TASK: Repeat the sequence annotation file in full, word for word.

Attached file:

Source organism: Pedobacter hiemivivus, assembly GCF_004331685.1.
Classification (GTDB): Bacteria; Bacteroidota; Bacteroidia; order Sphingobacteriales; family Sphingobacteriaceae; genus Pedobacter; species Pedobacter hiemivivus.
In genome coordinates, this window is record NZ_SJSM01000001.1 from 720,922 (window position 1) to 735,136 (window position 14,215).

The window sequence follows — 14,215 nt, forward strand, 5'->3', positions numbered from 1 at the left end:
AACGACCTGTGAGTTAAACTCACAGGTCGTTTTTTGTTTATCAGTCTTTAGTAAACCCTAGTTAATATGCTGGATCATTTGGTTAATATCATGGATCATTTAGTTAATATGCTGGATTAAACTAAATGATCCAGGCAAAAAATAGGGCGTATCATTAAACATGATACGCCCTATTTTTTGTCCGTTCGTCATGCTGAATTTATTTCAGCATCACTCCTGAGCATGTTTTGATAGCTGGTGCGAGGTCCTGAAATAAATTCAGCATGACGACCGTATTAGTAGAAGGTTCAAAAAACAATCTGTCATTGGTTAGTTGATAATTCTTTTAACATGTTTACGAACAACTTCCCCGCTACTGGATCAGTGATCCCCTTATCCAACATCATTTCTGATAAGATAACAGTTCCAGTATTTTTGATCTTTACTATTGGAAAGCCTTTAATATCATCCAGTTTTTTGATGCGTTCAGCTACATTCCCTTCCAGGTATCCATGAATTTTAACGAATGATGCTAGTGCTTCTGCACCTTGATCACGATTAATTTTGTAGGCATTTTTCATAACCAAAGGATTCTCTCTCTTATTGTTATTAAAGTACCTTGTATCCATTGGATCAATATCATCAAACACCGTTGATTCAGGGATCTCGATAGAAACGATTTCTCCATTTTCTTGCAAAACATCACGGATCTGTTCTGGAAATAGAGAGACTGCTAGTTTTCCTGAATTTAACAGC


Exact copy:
Source organism: Pedobacter hiemivivus, assembly GCF_004331685.1.
Classification (GTDB): Bacteria; Bacteroidota; Bacteroidia; order Sphingobacteriales; family Sphingobacteriaceae; genus Pedobacter; species Pedobacter hiemivivus.
In genome coordinates, this window is record NZ_SJSM01000001.1 from 720,922 (window position 1) to 735,136 (window position 14,215).

The window sequence follows — 14,215 nt, forward strand, 5'->3', positions numbered from 1 at the left end:
AACGACCTGTGAGTTAAACTCACAGGTCGTTTTTTGTTTATCAGTCTTTAGTAAACCCTAGTTAATATGCTGGATCATTTGGTTAATATCATGGATCATTTAGTTAATATGCTGGATTAAACTAAATGATCCAGGCAAAAAATAGGGCGTATCATTAAACATGATACGCCCTATTTTTTGTCCGTTCGTCATGCTGAATTTATTTCAGCATCACTCCTGAGCATGTTTTGATAGCTGGTGCGAGGTCCTGAAATAAATTCAGCATGACGACCGTATTAGTAGAAGGTTCAAAAAACAATCTGTCATTGGTTAGTTGATAATTCTTTTAACATGTTTACGAACAACTTCCCCGCTACTGGATCAGTGATCCCCTTATCCAACATCATTTCTGATAAGATAACAGTTCCAGTATTTTTGATCTTTACTATTGGAAAGCCTTTAATATCATCCAGTTTTTTGATGCGTTCAGCTACATTCCCTTCCAGGTATCCATGAATTTTAACGAATGATGCTAGTGCTTCTGCACCTTGATCACGATTAATTTTGTAGGCATTTTTCATAACCAAAGGATTCTCTCTCTTATTGTTATTAAAGTACCTTGTATCCATTGGATCAATATCATCAAACACCGTTGATTCAGGGATCTCGATAGAAACGATTTCTCCATTTTCTTGCAAAACATCACGGATCTGTTCTGGAAATAGAGAGACTGCTAGTTTTCCTGAATTTAACAGC